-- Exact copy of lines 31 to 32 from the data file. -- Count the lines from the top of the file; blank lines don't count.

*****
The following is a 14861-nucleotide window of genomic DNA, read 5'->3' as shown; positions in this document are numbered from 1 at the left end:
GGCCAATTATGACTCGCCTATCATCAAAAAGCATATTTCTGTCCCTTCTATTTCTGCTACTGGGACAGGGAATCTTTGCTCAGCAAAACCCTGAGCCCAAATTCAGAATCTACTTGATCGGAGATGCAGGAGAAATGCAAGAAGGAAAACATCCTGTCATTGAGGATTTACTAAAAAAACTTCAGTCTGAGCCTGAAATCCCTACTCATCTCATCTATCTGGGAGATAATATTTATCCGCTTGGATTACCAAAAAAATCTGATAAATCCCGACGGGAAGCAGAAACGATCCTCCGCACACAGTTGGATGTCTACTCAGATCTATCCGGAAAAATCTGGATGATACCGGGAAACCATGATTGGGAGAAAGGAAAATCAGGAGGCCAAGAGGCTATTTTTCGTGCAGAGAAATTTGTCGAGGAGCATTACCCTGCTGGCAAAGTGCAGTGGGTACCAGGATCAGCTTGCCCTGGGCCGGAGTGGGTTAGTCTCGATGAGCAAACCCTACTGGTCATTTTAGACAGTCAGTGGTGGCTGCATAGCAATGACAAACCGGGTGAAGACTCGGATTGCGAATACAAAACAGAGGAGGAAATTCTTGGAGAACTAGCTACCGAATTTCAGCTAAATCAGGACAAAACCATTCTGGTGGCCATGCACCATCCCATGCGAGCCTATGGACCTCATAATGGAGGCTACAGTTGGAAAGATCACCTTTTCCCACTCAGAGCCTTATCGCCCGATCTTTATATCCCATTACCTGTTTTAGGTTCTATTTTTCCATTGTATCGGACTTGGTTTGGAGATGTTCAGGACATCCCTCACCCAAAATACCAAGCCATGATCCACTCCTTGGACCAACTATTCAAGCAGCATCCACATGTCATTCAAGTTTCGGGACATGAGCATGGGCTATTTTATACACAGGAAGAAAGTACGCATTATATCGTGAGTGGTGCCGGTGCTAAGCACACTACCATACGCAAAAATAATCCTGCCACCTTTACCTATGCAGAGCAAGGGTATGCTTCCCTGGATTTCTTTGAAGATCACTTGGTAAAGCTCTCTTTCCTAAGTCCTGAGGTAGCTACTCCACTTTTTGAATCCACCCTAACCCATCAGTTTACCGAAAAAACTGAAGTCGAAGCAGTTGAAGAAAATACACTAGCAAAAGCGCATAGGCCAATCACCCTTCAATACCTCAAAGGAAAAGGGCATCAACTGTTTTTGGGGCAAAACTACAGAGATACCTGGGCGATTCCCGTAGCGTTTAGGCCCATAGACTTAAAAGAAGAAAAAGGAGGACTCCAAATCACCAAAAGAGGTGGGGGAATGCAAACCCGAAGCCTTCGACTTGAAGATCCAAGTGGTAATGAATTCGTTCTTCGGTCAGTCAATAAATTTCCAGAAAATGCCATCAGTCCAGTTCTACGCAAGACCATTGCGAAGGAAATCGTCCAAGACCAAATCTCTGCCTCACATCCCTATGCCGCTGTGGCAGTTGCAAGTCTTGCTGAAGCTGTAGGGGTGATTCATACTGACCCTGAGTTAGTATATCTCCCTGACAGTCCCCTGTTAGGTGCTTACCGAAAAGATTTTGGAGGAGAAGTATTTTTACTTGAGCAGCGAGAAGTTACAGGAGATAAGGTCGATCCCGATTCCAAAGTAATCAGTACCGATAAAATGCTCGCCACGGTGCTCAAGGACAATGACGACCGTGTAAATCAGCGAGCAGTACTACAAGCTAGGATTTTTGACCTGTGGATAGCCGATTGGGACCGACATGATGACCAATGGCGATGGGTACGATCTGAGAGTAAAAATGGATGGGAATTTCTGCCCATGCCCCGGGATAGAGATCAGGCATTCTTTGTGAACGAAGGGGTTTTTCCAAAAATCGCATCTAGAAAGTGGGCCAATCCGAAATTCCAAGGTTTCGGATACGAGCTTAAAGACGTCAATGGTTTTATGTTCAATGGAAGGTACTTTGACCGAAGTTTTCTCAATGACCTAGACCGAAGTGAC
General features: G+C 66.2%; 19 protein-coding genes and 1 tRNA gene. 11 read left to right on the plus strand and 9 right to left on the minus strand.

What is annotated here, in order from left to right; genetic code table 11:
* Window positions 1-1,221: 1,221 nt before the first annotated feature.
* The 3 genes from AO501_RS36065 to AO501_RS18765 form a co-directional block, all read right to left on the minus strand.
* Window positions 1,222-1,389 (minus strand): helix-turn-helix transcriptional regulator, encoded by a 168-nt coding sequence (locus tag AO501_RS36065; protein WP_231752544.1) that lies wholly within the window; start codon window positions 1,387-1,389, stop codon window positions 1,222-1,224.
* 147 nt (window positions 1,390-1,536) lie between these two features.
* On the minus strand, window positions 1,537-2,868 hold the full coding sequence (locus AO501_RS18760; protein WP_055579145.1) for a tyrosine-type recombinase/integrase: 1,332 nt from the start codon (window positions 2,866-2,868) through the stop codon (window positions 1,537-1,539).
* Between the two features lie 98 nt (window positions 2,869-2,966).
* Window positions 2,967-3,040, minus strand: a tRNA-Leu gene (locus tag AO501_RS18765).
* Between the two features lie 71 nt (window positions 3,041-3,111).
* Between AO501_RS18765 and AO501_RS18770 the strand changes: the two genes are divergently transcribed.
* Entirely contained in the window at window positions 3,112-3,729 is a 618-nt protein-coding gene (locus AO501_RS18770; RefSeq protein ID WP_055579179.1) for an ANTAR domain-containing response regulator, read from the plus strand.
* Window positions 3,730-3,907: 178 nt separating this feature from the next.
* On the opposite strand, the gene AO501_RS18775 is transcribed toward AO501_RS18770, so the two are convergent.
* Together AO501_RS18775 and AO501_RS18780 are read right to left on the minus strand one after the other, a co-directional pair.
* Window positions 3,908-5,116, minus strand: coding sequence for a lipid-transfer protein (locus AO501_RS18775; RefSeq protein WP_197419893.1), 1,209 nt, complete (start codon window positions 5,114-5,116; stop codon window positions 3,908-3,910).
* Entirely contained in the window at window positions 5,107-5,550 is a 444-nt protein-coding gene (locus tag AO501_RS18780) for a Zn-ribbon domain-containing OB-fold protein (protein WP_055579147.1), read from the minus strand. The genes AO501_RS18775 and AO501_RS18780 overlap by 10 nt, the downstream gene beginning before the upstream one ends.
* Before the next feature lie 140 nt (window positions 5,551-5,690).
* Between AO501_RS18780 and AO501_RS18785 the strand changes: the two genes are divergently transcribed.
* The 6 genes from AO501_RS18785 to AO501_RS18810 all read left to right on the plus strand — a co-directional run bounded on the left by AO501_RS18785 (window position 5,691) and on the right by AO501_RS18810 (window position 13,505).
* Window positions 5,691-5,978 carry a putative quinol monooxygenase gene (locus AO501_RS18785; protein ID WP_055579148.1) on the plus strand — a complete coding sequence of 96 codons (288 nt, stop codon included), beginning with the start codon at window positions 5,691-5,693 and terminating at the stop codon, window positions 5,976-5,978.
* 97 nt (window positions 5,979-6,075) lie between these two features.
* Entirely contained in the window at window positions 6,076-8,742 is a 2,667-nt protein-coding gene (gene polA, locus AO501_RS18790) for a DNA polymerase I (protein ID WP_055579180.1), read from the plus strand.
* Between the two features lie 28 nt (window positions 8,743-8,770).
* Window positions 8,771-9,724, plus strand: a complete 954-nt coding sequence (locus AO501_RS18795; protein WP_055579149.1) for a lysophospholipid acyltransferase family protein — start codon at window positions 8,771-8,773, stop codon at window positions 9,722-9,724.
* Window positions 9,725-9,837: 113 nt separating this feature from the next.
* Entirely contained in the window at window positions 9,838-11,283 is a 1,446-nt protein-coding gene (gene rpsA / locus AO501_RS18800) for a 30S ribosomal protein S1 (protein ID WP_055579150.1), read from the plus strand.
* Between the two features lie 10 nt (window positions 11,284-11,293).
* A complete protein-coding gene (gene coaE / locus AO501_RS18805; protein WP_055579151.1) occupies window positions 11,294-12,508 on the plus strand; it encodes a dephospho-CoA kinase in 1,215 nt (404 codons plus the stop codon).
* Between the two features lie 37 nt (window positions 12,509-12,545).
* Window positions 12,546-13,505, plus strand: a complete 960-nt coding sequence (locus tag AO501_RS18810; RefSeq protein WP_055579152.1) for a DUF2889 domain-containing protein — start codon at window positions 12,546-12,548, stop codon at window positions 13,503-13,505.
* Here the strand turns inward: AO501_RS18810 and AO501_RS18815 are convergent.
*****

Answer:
* A complete protein-coding gene (gene coaE / locus AO501_RS18805; protein WP_055579151.1) occupies window positions 11,294-12,508 on the plus strand; it encodes a dephospho-CoA kinase in 1,215 nt (404 codons plus the stop codon).
* Between the two features lie 37 nt (window positions 12,509-12,545).